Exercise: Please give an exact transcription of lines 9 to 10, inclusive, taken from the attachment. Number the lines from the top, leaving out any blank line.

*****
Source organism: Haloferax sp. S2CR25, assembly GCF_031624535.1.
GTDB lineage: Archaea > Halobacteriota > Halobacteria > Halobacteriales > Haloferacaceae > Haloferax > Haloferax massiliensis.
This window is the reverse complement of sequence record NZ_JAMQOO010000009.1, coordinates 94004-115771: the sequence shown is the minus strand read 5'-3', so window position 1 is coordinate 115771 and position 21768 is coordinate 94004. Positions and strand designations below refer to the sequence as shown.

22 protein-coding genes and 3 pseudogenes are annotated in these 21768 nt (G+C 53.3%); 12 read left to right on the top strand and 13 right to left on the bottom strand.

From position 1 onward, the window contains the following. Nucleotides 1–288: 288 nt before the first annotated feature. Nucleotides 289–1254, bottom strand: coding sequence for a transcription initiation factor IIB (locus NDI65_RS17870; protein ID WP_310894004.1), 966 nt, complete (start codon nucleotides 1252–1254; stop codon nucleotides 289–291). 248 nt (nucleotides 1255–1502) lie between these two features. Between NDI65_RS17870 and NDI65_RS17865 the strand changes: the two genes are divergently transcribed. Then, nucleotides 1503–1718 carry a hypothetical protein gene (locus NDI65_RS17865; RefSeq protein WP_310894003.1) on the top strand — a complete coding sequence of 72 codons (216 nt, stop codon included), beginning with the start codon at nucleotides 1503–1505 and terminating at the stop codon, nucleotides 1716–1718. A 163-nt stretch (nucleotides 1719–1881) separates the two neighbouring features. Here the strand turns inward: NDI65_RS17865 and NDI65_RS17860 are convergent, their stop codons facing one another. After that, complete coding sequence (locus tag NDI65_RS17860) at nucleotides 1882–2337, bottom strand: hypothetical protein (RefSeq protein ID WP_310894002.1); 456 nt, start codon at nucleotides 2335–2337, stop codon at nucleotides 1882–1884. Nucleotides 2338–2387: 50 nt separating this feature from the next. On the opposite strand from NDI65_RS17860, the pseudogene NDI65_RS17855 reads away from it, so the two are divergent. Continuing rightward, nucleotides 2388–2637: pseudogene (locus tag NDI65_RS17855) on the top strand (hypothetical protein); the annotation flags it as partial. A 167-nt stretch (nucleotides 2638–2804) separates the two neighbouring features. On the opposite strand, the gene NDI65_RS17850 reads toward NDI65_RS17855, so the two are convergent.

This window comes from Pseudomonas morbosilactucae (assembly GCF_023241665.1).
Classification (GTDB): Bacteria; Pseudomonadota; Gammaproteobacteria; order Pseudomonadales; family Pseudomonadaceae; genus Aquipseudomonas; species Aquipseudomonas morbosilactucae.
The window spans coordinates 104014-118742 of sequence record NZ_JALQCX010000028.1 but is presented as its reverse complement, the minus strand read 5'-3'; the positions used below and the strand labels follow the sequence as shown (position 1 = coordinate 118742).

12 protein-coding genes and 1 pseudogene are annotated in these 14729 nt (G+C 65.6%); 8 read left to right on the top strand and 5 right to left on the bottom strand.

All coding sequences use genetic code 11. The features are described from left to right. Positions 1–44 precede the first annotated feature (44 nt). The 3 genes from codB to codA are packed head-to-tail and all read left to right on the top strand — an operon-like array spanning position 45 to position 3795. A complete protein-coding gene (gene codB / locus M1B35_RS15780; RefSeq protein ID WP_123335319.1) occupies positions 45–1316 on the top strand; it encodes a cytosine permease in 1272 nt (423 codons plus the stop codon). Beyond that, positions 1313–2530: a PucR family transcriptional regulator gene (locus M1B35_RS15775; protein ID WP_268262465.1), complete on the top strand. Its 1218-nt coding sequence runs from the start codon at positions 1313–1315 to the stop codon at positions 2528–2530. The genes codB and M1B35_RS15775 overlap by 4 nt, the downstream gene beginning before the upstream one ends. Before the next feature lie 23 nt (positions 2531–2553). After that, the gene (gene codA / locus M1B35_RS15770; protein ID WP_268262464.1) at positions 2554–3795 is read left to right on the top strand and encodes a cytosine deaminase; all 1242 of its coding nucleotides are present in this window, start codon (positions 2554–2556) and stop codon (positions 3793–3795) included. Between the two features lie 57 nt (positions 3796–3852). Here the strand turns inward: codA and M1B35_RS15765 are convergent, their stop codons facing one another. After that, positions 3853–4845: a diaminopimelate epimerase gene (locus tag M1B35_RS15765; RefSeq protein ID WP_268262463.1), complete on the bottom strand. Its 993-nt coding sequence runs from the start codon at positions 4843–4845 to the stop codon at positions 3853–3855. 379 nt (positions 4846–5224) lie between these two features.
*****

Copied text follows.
12 protein-coding genes and 1 pseudogene are annotated in these 14729 nt (G+C 65.6%); 8 read left to right on the top strand and 5 right to left on the bottom strand.

All coding sequences use genetic code 11. The features are described from left to right. Positions 1–44 precede the first annotated feature (44 nt). The 3 genes from codB to codA are packed head-to-tail and all read left to right on the top strand — an operon-like array spanning position 45 to position 3795. A complete protein-coding gene (gene codB / locus M1B35_RS15780; RefSeq protein ID WP_123335319.1) occupies positions 45–1316 on the top strand; it encodes a cytosine permease in 1272 nt (423 codons plus the stop codon). Beyond that, positions 1313–2530: a PucR family transcriptional regulator gene (locus M1B35_RS15775; protein ID WP_268262465.1), complete on the top strand. Its 1218-nt coding sequence runs from the start codon at positions 1313–1315 to the stop codon at positions 2528–2530. The genes codB and M1B35_RS15775 overlap by 4 nt, the downstream gene beginning before the upstream one ends. Before the next feature lie 23 nt (positions 2531–2553). After that, the gene (gene codA / locus M1B35_RS15770; protein ID WP_268262464.1) at positions 2554–3795 is read left to right on the top strand and encodes a cytosine deaminase; all 1242 of its coding nucleotides are present in this window, start codon (positions 2554–2556) and stop codon (positions 3793–3795) included. Between the two features lie 57 nt (positions 3796–3852). Here the strand turns inward: codA and M1B35_RS15765 are convergent, their stop codons facing one another. After that, positions 3853–4845: a diaminopimelate epimerase gene (locus tag M1B35_RS15765; RefSeq protein ID WP_268262463.1), complete on the bottom strand. Its 993-nt coding sequence runs from the start codon at positions 4843–4845 to the stop codon at positions 3853–3855. 379 nt (positions 4846–5224) lie between these two features.